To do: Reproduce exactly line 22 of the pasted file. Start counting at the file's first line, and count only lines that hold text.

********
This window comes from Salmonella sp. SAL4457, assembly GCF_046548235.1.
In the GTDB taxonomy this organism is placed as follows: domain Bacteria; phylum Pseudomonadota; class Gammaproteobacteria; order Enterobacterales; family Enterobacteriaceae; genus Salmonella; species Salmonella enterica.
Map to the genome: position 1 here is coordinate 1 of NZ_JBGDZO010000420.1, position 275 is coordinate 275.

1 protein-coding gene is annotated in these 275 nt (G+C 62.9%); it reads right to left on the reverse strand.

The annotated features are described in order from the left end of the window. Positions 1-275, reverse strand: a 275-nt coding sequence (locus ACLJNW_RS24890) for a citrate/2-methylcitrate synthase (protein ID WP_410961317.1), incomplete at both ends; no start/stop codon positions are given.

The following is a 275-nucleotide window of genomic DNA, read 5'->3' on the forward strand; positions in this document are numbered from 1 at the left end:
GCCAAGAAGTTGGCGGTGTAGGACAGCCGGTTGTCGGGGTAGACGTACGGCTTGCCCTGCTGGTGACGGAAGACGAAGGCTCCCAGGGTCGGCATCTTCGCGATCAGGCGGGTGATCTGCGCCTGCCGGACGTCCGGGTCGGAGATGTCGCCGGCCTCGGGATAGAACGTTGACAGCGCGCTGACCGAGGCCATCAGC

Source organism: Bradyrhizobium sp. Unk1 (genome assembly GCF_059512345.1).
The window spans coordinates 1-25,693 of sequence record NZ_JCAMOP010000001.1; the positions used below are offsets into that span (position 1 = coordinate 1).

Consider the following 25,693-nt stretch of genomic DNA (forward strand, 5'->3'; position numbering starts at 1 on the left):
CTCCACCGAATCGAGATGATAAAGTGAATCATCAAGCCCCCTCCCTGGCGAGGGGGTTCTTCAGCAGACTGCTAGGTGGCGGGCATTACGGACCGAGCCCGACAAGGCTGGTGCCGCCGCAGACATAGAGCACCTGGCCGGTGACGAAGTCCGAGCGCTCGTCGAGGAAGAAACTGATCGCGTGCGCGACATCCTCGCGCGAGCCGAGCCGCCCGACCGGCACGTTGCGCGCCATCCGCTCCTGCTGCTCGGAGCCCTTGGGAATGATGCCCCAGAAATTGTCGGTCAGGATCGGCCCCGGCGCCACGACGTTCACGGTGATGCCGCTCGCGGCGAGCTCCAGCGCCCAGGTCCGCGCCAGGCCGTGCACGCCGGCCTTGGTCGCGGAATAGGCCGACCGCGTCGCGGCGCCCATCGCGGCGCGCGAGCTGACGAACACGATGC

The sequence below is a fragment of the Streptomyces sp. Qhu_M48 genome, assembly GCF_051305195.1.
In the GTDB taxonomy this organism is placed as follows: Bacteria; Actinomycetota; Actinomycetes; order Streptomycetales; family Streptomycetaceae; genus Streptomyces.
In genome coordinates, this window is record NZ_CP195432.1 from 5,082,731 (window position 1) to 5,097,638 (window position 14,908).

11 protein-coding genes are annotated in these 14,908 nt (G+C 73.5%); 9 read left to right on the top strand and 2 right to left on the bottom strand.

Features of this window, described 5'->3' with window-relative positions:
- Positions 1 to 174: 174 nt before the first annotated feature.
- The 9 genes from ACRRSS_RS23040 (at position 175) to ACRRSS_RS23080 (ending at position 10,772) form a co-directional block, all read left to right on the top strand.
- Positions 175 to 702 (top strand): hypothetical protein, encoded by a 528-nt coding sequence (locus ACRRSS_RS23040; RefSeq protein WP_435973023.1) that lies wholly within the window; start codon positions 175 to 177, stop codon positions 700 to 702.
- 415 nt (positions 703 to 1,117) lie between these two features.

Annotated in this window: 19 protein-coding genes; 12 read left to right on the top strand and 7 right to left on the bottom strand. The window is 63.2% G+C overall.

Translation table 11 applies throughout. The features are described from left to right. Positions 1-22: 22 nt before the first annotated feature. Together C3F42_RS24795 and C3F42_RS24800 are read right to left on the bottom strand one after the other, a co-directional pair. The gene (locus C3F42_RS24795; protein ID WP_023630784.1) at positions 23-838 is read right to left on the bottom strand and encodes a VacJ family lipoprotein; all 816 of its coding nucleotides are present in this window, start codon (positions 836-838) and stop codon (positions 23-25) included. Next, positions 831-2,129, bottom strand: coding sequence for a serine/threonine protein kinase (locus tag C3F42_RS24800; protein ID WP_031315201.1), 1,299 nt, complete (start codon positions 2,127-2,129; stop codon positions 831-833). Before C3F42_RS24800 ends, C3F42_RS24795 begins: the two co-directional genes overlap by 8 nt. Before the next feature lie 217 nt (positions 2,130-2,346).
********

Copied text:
Translation table 11 applies throughout. The features are described from left to right. Positions 1-22: 22 nt before the first annotated feature. Together C3F42_RS24795 and C3F42_RS24800 are read right to left on the bottom strand one after the other, a co-directional pair. The gene (locus C3F42_RS24795; protein ID WP_023630784.1) at positions 23-838 is read right to left on the bottom strand and encodes a VacJ family lipoprotein; all 816 of its coding nucleotides are present in this window, start codon (positions 836-838) and stop codon (positions 23-25) included. Next, positions 831-2,129, bottom strand: coding sequence for a serine/threonine protein kinase (locus tag C3F42_RS24800; protein ID WP_031315201.1), 1,299 nt, complete (start codon positions 2,127-2,129; stop codon positions 831-833). Before C3F42_RS24800 ends, C3F42_RS24795 begins: the two co-directional genes overlap by 8 nt. Before the next feature lie 217 nt (positions 2,130-2,346).